Cover girl Leslie Bibb of the WB’s “Popular” is billed as popular but not perfect and reveals she doesn’t like her butt. Readers also learn what she’s reading (“The Divine Secrets of the Ya-Ya Sisterhood” by Rebecca Wells and “White Oleander” by Janet Fitch). Her favorite author? Toni Morrison--an answer English teachers would love.
Beauty, fashion and quizzes are on the magazine’s menu but the focus is on self-acceptance, Berger said.
“Other magazines say, ‘Buy this lipstick--you’ll get a date.’ For us, it’s ‘If this lipstick makes you feel better, buy it,’ ” she said.
Jump’s “real teen” focus quickly spread to other teen publications. Teen People features teenagers doing the extraordinary and covers topical issues such as Columbine one year later. The magazine uses 9,000 teenagers nationwide as “trend-spotters " and has a 35-member teen news team that files reports in the magazine and online.
Then there’s the Teen People Book Club (a partnership with Book-of-the-Month Club) that offers a monthly catalog, book reviews by teenagers and access to an interactive Web site (https://www.tpbc.com). The site works as an order form now, but plans to offer book chats about or with authors.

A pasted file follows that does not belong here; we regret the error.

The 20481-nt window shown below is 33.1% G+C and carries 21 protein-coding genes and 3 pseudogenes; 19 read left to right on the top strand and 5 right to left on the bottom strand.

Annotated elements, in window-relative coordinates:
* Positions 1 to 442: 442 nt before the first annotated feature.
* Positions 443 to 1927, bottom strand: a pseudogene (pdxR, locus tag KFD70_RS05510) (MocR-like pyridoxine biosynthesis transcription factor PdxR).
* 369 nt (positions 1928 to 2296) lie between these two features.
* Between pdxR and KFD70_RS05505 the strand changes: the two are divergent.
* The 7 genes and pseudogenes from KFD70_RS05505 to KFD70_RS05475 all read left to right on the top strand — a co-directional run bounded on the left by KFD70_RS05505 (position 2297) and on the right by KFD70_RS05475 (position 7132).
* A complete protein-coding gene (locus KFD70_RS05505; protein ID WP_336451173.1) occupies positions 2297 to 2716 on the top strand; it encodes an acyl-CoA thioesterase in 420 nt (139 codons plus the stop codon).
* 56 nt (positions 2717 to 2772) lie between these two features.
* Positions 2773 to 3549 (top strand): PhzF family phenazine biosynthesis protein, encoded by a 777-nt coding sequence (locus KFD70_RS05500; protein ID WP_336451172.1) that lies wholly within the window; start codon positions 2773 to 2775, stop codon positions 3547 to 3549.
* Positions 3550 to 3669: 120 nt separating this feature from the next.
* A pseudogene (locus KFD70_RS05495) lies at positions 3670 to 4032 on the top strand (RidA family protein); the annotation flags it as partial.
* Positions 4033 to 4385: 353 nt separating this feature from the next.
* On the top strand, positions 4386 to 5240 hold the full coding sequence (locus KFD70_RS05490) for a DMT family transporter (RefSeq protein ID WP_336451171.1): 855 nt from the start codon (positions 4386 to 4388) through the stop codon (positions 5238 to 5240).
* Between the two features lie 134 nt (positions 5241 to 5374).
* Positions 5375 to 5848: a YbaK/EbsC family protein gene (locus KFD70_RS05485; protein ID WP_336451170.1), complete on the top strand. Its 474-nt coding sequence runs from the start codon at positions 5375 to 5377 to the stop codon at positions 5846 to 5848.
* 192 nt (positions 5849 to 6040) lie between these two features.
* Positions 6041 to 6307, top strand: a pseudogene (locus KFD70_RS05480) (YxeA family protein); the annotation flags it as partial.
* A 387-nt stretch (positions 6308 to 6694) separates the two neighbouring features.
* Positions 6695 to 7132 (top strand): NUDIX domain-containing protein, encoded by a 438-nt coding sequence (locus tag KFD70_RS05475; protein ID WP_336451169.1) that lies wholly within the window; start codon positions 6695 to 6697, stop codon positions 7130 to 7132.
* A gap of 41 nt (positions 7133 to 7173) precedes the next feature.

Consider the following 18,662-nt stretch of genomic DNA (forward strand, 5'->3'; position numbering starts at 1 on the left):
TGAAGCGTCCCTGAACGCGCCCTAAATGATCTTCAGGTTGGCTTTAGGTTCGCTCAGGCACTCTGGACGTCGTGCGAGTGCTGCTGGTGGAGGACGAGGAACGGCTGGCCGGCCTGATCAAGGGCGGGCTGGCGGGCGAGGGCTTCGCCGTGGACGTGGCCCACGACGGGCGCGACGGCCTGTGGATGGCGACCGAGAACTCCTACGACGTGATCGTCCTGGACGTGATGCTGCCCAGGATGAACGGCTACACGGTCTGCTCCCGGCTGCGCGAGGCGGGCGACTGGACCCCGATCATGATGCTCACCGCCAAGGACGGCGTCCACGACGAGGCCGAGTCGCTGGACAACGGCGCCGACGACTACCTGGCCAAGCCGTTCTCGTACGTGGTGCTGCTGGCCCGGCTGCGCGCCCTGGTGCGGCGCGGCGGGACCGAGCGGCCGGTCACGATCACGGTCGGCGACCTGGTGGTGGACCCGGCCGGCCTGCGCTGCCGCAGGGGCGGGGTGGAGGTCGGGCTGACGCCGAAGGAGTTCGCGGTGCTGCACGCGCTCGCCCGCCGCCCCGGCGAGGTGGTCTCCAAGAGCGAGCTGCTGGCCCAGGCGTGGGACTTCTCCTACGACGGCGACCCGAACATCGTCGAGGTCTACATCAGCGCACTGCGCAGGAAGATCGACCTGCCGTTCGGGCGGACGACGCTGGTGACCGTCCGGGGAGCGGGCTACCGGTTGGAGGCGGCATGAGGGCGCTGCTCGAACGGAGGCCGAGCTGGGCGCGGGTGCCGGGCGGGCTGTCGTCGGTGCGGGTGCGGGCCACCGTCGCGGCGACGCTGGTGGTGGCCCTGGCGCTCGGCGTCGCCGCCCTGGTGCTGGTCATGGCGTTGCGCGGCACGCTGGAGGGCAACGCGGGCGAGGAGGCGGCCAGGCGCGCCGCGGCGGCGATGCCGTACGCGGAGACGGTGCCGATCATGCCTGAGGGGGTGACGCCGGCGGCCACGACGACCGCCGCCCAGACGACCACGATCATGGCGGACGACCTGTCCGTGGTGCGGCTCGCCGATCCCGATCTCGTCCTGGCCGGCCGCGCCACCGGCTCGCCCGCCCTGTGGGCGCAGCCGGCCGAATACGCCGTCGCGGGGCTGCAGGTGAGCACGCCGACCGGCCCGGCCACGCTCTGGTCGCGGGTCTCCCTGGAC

“The common perception out there is that teens don’t read. We found just the opposite to be the case,” said Anne Kallin Zehren, publisher of Teen People. The book club’s budget has tripled, she said.
What are teenagers reading? The club’s top five includes “Chicken Soup for the Teenage Soul” (Jack Canfield), “She’s Come Undone” (Wally Lamb), “Ophelia Speaks: Adolescent Girls Write About Their Search for Self” (Sara Shandler), “The Girl Who Loved Tom Gordon” (Stephen King) and “Places I Never Meant to Be” (Judy Blume).
The “Review Crew” that helps select the club’s offerings says teenagers want more books about coping, more coming of age novels and more novels about teenagers and teen life, she said.
Books show up in a surprising number of teen magazines. Teen Movieline, new this year, did a write-up on Book Soup, the Sunset Strip bookstore to the stars. It suggests readers might bump into Brad Pitt there.
Who knows, they might even come away with a good read.